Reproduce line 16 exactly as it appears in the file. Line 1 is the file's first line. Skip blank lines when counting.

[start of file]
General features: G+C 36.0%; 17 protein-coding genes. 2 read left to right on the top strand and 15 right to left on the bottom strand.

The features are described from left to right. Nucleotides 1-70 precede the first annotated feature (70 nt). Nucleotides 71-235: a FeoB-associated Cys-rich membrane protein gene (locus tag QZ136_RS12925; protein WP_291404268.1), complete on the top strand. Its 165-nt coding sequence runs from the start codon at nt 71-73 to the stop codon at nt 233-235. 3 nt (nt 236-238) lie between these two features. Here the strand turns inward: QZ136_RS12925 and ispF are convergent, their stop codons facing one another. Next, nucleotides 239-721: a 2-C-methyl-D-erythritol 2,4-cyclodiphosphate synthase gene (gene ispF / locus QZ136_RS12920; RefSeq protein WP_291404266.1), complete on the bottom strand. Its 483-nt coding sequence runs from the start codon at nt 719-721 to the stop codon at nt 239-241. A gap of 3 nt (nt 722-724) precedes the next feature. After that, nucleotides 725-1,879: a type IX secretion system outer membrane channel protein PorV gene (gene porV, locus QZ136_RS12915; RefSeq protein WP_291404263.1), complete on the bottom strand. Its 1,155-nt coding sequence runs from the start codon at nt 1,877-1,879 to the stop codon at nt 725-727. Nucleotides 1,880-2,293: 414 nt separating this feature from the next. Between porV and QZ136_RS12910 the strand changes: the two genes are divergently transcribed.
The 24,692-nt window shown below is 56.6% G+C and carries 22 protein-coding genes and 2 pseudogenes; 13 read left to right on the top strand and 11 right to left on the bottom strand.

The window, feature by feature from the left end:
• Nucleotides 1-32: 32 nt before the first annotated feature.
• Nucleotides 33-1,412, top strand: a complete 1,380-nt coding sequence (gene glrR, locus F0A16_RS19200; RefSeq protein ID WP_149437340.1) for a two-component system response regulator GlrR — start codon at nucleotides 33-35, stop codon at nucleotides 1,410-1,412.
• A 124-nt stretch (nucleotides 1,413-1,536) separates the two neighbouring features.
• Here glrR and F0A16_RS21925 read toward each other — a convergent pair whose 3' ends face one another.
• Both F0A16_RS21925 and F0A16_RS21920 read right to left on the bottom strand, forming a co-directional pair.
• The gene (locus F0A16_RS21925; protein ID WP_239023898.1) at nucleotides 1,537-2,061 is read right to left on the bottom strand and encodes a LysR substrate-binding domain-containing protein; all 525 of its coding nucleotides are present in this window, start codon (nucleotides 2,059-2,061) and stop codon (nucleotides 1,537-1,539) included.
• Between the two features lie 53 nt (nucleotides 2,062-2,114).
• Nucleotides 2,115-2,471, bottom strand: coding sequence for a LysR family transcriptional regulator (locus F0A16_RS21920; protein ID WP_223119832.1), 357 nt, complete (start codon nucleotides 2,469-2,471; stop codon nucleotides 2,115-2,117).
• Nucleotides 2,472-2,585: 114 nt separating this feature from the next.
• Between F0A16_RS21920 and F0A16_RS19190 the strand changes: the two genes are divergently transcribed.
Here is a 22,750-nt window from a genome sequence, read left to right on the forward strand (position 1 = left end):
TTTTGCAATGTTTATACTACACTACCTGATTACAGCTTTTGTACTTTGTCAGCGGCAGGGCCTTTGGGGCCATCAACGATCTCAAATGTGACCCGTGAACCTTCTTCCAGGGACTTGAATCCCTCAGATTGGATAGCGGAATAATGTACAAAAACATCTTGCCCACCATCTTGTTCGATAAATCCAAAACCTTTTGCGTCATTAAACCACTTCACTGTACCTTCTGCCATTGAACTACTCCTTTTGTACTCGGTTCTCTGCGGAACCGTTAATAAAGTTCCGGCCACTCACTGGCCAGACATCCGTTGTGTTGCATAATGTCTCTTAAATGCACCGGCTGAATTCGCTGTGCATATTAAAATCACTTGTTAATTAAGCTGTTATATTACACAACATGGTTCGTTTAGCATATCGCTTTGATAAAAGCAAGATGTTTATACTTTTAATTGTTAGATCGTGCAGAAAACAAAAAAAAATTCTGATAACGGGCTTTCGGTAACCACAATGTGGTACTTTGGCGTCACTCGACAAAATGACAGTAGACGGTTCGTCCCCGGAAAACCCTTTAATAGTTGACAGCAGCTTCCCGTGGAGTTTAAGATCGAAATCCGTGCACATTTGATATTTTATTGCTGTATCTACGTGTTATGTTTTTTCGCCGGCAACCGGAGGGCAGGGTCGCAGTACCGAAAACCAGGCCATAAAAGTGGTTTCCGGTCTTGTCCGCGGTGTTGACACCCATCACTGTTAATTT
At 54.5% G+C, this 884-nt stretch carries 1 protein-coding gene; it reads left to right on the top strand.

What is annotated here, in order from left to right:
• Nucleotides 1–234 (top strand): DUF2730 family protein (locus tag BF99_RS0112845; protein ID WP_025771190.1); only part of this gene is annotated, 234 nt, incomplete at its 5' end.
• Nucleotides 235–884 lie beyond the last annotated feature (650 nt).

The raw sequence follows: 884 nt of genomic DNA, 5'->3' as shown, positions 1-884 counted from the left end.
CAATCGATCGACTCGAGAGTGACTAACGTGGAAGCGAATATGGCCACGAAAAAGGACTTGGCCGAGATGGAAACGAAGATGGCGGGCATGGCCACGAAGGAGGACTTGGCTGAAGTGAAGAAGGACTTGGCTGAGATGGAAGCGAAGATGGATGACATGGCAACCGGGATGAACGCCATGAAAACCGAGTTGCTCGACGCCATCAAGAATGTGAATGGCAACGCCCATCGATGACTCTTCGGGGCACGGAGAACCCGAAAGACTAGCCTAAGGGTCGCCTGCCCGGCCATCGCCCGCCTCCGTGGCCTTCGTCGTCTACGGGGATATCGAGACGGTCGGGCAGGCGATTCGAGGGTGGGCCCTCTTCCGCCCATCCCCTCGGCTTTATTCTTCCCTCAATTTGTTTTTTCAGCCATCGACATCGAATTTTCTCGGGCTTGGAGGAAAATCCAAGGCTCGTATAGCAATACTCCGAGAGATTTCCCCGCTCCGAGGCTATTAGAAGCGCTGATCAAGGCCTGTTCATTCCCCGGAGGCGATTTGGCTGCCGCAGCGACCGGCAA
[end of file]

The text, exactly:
TTTTGCAATGTTTATACTACACTACCTGATTACAGCTTTTGTACTTTGTCAGCGGCAGGGCCTTTGGGGCCATCAACGATCTCAAATGTGACCCGTGAACCTTCTTCCAGGGACTTGAATCCCTCAGATTGGATAGCGGAATAATGTACAAAAACATCTTGCCCACCATCTTGTTCGATAAATCCAAAACCTTTTGCGTCATTAAACCACTTCACTGTACCTTCTGCCATTGAACTACTCCTTTTGTACTCGGTTCTCTGCGGAACCGTTAATAAAGTTCCGGCCACTCACTGGCCAGACATCCGTTGTGTTGCATAATGTCTCTTAAATGCACCGGCTGAATTCGCTGTGCATATTAAAATCACTTGTTAATTAAGCTGTTATATTACACAACATGGTTCGTTTAGCATATCGCTTTGATAAAAGCAAGATGTTTATACTTTTAATTGTTAGATCGTGCAGAAAACAAAAAAAAATTCTGATAACGGGCTTTCGGTAACCACAATGTGGTACTTTGGCGTCACTCGACAAAATGACAGTAGACGGTTCGTCCCCGGAAAACCCTTTAATAGTTGACAGCAGCTTCCCGTGGAGTTTAAGATCGAAATCCGTGCACATTTGATATTTTATTGCTGTATCTACGTGTTATGTTTTTTCGCCGGCAACCGGAGGGCAGGGTCGCAGTACCGAAAACCAGGCCATAAAAGTGGTTTCCGGTCTTGTCCGCGGTGTTGACACCCATCACTGTTAATTT